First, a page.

Notwithstanding these concerns, the Commission is persuaded that improved cooperation between law enforcement and intelligence is desirable, and, indeed, is essential. While mindful of the potential risks of closer links, the Commission believes that the increasing threats to our national security from global crime require the two communities to work together. In the Commission's view, cooperation can be enhanced in ways that would not threaten the civil liberties of Americans or the efficacy of intelligence functions. While the recent initiatives taken by the two communities to improve cooperation are to be applauded, the Commission concludes that more needs to be done.
In the view of many witnesses, a significant impediment to better cooperation between the two communities is the decentralization of law enforcement activities in the U.S. Government. Responsibility for law enforcement activities is split principally between two cabinet departments: the Justice Department and the Treasury Department. The Attorney General is responsible for the FBI, the Drug Enforcement Administration, the Immigration and Naturalization Service, and the Marshals Service. 5 The Secretary of the Treasury is responsible for the Secret Service, the Customs Service, and the Bureau of Alcohol, Tobacco, and Firearms. A still extant 1968 Executive Order directs the Attorney General to "coordinate the criminal law enforcement activities of all federal departments and agencies," but successive Attorneys General have never been able to exercise this authority fully.
As a result, there is no single coordinator for the law enforcement community. Whether the issue concerns formulating an overall U.S. response to global crime, facilitating cooperation with the Intelligence Community, or coordinating law enforcement activities abroad, there is no single focal point within the law enforcement community authorized to represent its views. This makes policy decisions more difficult and coordination more cumbersome.
4-3. The Commission recommends that the President designate the Attorney General as the focal point and spokesperson for the law enforcement community for purposes of formulating the nation's law enforcement strategy for responding to global crime, facilitating cooperation with the Intelligence Community, and coordinating law enforcement activities abroad.
The Commission does not believe that significant changes in the Intelligence Community's legal authorities are required in order to improve cooperation between intelligence and law enforcement.
Nevertheless, some clarification of existing law would be helpful. Lack of clear legal authorities has resulted in confusion-inside individual intelligence agencies, between different intelligence agencies, and within the law enforcement community-regarding what activities intelligence agencies can conduct to support law enforcement. Applicable Executive Orders should be revised both to clarify specifically what is prohibited and what is permitted and to ensure that various Intelligence Community agencies are governed by the same rules.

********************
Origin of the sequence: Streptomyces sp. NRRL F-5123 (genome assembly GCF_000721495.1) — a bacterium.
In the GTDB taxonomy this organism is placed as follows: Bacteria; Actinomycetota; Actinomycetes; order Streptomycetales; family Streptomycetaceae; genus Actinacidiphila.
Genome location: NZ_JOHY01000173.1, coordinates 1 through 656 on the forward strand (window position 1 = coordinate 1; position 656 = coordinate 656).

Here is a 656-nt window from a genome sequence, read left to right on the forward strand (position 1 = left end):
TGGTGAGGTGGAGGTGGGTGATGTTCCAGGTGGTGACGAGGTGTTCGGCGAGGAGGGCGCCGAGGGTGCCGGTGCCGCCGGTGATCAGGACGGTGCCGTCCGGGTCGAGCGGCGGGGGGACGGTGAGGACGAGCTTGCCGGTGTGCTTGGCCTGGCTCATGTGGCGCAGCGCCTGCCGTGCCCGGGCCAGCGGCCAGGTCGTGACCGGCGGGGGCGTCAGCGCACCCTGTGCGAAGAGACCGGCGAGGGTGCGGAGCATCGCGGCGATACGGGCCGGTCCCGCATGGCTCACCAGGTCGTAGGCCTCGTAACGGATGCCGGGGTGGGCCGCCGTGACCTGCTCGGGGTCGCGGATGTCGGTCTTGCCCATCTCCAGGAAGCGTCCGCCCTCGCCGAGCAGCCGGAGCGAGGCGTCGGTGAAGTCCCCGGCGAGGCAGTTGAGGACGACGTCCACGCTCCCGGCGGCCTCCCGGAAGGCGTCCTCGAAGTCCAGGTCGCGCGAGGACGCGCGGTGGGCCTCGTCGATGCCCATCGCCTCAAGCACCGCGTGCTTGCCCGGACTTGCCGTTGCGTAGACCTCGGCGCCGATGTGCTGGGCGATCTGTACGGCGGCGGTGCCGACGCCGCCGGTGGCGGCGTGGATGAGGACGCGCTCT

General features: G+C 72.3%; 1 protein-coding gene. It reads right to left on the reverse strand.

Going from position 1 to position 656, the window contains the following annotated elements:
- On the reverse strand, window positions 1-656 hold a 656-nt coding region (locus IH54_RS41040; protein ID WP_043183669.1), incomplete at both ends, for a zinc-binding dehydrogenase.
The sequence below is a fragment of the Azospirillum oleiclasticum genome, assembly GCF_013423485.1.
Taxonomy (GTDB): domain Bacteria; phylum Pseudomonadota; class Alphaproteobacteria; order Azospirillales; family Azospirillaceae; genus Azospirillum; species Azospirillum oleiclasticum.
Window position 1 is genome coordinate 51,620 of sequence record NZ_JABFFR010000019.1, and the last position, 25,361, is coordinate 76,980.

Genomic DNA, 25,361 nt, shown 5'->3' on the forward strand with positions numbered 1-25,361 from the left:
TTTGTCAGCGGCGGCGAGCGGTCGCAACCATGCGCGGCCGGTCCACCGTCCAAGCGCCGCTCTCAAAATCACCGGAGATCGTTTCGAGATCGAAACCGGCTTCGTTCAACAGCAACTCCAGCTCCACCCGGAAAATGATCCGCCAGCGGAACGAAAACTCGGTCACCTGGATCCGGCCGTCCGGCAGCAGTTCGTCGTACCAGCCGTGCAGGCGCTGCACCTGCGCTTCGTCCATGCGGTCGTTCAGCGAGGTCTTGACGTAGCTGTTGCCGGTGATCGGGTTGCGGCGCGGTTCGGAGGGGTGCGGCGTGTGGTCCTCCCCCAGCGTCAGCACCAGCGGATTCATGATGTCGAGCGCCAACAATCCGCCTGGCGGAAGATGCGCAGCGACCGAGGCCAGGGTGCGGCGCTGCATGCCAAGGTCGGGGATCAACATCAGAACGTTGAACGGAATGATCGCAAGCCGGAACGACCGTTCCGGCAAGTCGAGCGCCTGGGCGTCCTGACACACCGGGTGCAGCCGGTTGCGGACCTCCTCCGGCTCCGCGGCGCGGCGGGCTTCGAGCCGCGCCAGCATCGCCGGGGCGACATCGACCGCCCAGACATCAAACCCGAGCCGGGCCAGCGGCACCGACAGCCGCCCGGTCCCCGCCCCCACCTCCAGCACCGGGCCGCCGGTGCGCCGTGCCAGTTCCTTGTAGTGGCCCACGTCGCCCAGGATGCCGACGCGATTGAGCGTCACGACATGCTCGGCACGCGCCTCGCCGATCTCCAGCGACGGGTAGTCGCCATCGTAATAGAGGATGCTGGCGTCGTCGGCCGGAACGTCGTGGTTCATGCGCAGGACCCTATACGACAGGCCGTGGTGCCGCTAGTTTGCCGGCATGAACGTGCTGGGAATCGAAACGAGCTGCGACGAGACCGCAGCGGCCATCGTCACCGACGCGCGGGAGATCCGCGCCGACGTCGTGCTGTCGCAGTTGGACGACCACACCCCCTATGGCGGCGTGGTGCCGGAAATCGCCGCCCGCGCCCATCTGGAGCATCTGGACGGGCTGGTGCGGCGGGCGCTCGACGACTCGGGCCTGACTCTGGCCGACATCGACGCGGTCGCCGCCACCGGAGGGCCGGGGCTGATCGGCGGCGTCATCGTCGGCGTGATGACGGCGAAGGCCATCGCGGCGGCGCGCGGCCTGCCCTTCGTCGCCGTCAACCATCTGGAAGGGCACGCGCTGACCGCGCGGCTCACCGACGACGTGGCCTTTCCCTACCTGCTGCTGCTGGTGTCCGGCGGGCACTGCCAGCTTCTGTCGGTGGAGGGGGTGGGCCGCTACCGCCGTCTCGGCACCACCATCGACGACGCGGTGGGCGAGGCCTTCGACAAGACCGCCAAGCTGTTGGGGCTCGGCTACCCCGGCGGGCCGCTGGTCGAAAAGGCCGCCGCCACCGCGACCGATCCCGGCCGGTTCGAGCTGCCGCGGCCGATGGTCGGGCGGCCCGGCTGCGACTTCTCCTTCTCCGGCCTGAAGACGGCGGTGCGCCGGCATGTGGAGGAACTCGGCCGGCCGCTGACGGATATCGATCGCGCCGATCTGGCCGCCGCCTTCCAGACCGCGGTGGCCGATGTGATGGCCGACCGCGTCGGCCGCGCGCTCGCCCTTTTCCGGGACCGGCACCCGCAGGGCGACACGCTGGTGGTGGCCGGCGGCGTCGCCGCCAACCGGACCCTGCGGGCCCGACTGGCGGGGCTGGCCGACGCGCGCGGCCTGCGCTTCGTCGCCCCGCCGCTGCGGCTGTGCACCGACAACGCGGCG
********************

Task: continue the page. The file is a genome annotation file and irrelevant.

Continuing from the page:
The Commission believes that the Intelligence Community may be taking too restrictive a view regarding whether intelligence assets can be tasked by law enforcement agencies to collect information overseas about other than "U.S. persons," i.e. U.S. citizens or aliens admitted to the United States for permanent residence. The law enforcement proviso of the National Security Act was intended to prevent the CIA from infringing on the domestic jurisdiction of the FBI and from becoming a national secret police that might be directed against U.S. citizens. These concerns are not present when the Intelligence Community collects against foreign nationals overseas.
At the same time, the need to combat global crime most effectively requires that the capabilities of the Intelligence Community be harnessed to support law enforcement agencies as efficiently and effectively as possible. The Intelligence Community's interpretation of the law as requiring an independent finding of a "foreign intelligence" purpose (a principal foreign intelligence purpose, in NSA's view) before conducting any collection requested by a law enforcement agency is, in our view, overly mechanistic. The Intelligence Community should be permitted to collect information overseas at the request of a law enforcement agency so long as a U.S. person is not the target of the collection or the subject of the potential prosecution. 6